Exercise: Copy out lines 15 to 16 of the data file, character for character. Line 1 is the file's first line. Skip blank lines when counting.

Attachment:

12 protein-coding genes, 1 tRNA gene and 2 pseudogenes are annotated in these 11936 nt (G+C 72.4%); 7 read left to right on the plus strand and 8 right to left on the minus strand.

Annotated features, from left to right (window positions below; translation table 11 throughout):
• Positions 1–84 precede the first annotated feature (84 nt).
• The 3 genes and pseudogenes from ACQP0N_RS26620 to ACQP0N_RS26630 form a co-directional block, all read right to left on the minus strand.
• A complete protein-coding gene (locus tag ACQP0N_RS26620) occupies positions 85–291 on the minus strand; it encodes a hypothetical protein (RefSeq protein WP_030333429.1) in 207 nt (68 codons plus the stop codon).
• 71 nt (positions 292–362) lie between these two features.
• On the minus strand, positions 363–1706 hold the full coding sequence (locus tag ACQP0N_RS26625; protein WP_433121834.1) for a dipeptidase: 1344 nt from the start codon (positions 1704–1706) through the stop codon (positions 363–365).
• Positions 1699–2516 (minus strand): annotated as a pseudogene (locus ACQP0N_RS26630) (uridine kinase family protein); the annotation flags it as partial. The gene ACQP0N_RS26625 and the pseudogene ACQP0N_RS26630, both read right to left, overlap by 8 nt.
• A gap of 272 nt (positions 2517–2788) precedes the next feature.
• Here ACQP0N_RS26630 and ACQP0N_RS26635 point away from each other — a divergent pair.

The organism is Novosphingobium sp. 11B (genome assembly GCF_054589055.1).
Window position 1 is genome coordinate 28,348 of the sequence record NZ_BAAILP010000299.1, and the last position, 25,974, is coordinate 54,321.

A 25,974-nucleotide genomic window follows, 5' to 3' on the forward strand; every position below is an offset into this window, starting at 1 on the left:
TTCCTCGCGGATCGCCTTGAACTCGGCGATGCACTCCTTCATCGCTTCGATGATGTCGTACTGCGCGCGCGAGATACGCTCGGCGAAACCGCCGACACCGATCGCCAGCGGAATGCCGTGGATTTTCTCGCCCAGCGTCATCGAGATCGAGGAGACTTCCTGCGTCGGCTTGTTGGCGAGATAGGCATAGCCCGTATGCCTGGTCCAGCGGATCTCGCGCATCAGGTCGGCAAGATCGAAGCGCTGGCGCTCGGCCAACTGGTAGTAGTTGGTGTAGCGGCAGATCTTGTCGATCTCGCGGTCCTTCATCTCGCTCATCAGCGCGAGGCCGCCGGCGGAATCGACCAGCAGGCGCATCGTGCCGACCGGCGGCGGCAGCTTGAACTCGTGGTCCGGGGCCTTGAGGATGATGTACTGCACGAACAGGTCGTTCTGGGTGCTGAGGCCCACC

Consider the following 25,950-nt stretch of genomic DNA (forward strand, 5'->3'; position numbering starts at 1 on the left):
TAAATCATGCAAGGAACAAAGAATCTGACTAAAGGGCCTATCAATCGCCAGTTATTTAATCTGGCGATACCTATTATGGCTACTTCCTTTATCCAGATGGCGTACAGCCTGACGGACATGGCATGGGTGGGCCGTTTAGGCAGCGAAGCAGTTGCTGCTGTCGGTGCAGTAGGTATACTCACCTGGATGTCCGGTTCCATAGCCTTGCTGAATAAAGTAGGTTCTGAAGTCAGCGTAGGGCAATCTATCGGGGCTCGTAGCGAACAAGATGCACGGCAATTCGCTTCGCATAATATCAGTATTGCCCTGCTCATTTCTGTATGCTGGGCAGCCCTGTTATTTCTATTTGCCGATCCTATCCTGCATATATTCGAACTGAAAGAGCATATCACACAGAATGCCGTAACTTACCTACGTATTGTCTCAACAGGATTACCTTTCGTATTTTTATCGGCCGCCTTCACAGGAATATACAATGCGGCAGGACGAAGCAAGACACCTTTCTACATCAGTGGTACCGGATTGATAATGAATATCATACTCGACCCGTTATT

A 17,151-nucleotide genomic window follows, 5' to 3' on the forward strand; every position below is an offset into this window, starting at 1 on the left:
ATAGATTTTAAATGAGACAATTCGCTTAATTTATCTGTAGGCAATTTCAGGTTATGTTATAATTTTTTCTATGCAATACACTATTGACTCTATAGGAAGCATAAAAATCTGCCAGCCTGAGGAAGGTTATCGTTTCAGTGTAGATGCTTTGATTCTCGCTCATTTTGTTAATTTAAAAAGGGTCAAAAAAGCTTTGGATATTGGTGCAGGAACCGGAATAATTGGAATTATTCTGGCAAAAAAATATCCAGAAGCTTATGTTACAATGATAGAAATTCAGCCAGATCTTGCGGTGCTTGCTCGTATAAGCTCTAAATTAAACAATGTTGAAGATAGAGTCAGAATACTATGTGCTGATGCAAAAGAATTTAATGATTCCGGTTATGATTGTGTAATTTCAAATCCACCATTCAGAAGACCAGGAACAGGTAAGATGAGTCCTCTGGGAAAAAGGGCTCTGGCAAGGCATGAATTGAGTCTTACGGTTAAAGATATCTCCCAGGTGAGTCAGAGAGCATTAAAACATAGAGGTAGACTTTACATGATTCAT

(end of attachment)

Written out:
Consider the following 25,950-nt stretch of genomic DNA (forward strand, 5'->3'; position numbering starts at 1 on the left):
TAAATCATGCAAGGAACAAAGAATCTGACTAAAGGGCCTATCAATCGCCAGTTATTTAATCTGGCGATACCTATTATGGCTACTTCCTTTATCCAGATGGCGTACAGCCTGACGGACATGGCATGGGTGGGCCGTTTAGGCAGCGAAGCAGTTGCTGCTGTCGGTGCAGTAGGTATACTCACCTGGATGTCCGGTTCCATAGCCTTGCTGAATAAAGTAGGTTCTGAAGTCAGCGTAGGGCAATCTATCGGGGCTCGTAGCGAACAAGATGCACGGCAATTCGCTTCGCATAATATCAGTATTGCCCTGCTCATTTCTGTATGCTGGGCAGCCCTGTTATTTCTATTTGCCGATCCTATCCTGCATATATTCGAACTGAAAGAGCATATCACACAGAATGCCGTAACTTACCTACGTATTGTCTCAACAGGATTACCTTTCGTATTTTTATCGGCCGCCTTCACAGGAATATACAATGCGGCAGGACGAAGCAAGACACCTTTCTACATCAGTGGTACCGGATTGATAATGAATATCATACTCGACCCGTTATT